Thursday, September 20, 2012

Did Valerie Spruill Experience GSA?

Most people who experience Genetic Sexual Attraction are aware of their genetic relationship, or have reason to believe it is a possibility. Others, though, fall in love with a strong feeling of attraction, build a life together, even marry and have children only to discover their close genetic relation later.

I like to point out that what matters most is how the people in any relationship treat each other. If they are right for each other, if they love each other, if they treat each other well, what does it matter what their races, genders, ages (provided they are adults), or level of consanguinity are?

Bob Dyer, Akron Beacon Journal columnist (Ohio, USA), brings is the story of Valerie Spruill and the marriage she had. It starts off with a negative approach...

Valerie Spruill (Phil Masturzo/Akron Beacon Journal)

The next time you think you’re having a bad day, image how Valerie Spruill felt when she discovered that her husband and her father are the same person.

And what exactly is the problem? I know there are people going "eew!" but why? They aren't attracted to their fathers or daughters because the Westermarck Effect has repelled them. Or they hate their father or daughter. But that wasn't the case here. They were attracted to each other and loved each other. So what is the problem?

It wasn't until after her husband died that a relative told her that her husband was her genetic father and Valerie was able to confirm with DNA evidence.

Not that her life had been a breeze four decades earlier when she found out at the age of 9 that the man she thought was her father was actually her grandfather, and that a person who had been identified as a “family friend” was actually her mother.

Spruill didn’t learn until later that her mom also was one of three “night ladies,” as she terms it, who testified in the infamous 1980 corruption trial of Summit County Probate Judge James Barbuto.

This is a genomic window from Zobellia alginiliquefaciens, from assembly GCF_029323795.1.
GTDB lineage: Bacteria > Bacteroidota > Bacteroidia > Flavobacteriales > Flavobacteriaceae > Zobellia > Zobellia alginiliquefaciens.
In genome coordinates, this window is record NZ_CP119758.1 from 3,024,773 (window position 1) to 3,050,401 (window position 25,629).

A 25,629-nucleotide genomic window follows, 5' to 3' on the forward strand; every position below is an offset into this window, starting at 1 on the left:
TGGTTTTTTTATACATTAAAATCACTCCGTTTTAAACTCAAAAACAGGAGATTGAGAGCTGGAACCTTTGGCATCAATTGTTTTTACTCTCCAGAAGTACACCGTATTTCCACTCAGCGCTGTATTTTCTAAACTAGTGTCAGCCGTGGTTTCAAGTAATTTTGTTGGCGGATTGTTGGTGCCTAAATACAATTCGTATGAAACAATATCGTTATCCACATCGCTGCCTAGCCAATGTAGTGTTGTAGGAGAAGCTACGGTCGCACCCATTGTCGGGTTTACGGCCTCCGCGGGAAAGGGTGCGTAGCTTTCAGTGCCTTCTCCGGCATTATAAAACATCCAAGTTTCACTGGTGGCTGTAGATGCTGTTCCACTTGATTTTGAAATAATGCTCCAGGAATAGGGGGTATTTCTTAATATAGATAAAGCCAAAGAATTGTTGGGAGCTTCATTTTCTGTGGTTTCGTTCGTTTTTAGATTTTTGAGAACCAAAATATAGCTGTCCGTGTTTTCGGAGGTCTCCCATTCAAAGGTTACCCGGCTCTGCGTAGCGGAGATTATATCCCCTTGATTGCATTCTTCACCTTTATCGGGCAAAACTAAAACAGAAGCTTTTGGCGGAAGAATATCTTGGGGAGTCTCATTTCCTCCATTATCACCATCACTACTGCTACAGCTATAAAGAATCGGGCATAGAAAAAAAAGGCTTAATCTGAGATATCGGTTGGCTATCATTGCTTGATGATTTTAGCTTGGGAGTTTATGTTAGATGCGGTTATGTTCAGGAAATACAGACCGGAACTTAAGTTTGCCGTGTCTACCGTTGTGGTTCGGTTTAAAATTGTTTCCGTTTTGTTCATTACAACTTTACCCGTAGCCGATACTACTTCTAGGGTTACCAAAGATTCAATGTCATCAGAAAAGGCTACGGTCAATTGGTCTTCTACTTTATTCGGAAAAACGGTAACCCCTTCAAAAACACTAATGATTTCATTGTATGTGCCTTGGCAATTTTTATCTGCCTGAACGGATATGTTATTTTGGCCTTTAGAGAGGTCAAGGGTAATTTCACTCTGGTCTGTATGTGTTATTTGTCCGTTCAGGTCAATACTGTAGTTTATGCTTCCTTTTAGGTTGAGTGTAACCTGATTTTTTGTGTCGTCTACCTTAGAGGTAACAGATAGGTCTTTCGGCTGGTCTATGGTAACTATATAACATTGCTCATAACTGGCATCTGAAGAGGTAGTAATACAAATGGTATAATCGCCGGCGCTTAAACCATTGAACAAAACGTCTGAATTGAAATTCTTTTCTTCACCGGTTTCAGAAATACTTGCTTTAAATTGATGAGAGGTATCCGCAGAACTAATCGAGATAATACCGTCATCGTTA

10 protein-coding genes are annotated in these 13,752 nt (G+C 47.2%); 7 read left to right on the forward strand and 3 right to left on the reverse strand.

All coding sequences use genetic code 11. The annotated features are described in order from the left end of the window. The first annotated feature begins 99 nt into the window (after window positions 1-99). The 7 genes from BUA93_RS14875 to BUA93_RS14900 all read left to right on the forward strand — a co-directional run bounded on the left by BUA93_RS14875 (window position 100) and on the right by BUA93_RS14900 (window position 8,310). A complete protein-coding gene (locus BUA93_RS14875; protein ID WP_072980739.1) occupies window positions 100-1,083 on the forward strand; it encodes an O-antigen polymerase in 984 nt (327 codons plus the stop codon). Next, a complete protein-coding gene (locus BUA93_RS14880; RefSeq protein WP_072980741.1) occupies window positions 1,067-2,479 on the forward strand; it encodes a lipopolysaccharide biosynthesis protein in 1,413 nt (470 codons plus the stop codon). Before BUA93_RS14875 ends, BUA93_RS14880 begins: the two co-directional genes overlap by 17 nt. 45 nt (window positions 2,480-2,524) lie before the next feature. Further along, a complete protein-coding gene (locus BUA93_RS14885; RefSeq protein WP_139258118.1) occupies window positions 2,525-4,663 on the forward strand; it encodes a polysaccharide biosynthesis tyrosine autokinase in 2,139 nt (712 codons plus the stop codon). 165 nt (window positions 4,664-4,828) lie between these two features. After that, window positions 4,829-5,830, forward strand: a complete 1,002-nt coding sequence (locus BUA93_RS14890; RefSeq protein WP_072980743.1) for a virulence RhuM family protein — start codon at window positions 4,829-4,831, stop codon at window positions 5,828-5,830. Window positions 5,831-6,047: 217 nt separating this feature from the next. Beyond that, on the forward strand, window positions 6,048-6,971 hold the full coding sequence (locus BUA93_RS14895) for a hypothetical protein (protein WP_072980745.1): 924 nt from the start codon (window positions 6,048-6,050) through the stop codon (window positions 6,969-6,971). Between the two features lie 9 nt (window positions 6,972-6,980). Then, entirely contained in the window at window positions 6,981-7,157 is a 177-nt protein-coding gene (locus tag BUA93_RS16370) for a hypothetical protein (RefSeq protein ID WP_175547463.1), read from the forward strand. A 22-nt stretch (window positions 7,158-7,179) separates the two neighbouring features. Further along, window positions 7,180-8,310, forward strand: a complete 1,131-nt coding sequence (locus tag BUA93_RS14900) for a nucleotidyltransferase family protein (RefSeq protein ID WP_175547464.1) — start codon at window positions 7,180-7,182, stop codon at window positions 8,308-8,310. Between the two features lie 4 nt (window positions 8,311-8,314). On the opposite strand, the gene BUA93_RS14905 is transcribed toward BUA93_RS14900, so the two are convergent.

Why would anyone volunteer this kind of information?

Because Valerie Spruill wants to be an example. The 60-year-old Doylestown woman wants to show other folks born into miserable situations that they can still lead good, productive, fulfilling lives.
Good for her!

Now retired, she worked for 34 years in the accounting department at Goodyear. She has three kids and eight grandkids.

Again, good for her!

Fortunately, Spruill has been working with a therapist since she found out. She praises the therapist for helping her realize she did nothing wrong.
 Of course she didn't.
The man in question, Percy Spruill, died in April 1998 at the age of 60. Born in Mississippi, he worked in Akron as a truck driver and, later, as a parking-lot attendant at Morley Health Center.

He and Valerie’s mother hooked up when he was only 15.

We’re not sure how many offspring Percy Spruill helped produce, but at one point, apparently, he figured that one of them would be a suitable spouse.

Although Valerie says she is not 100 percent certain he knew, because he never talked about it, she strongly believes he was aware of the taboo he had committed but was simply afraid to tell her.
If they loved each other, why did it matter? The article does not mention him being a bad partner.

The article does not mention other marriages or relationships or how old they were when they were married, but I would think it would have mentioned that she had all or any of her three children with him if she had.

The story was picked up by, which calls the story "horrifying." It was then picked up by and, which brought up the case of our friends James and Maura.'s Yvonne Jessey cites this story to advise people to know their family history.
Not too many people know every single person or know of everyone in their family tree. I strongly suspect that this will become further complicated when all those babies conceived by artificial insemination grow up and go out into the world, not knowing who is their biological parent or if that parent had other children. The chances for committing incest are astronomical...
Everyone points and gawks. But what was the problem, really? It is all really unnecessary. As long as they enjoyed each other, which should some lingering, outdated taboo mar that memory? Other than the stigma, there isn't anything that was actually harmful about their relationship. The stigma serves no valid purpose, so the stigma shouldn't be perpetuated.

Finally, note that Ohio does not criminalize consanguinamory between consenting adults except when it comes to parents with their adult children. In other words, siblings, uncles & aunts with their nieces and nephews... that's legal, but parents with their adult children is still illegal, presumably because of Discredited Argument #20 (power differential). But he never functioned as her father and she didn't know he was her father, so he didn't have that power over her.
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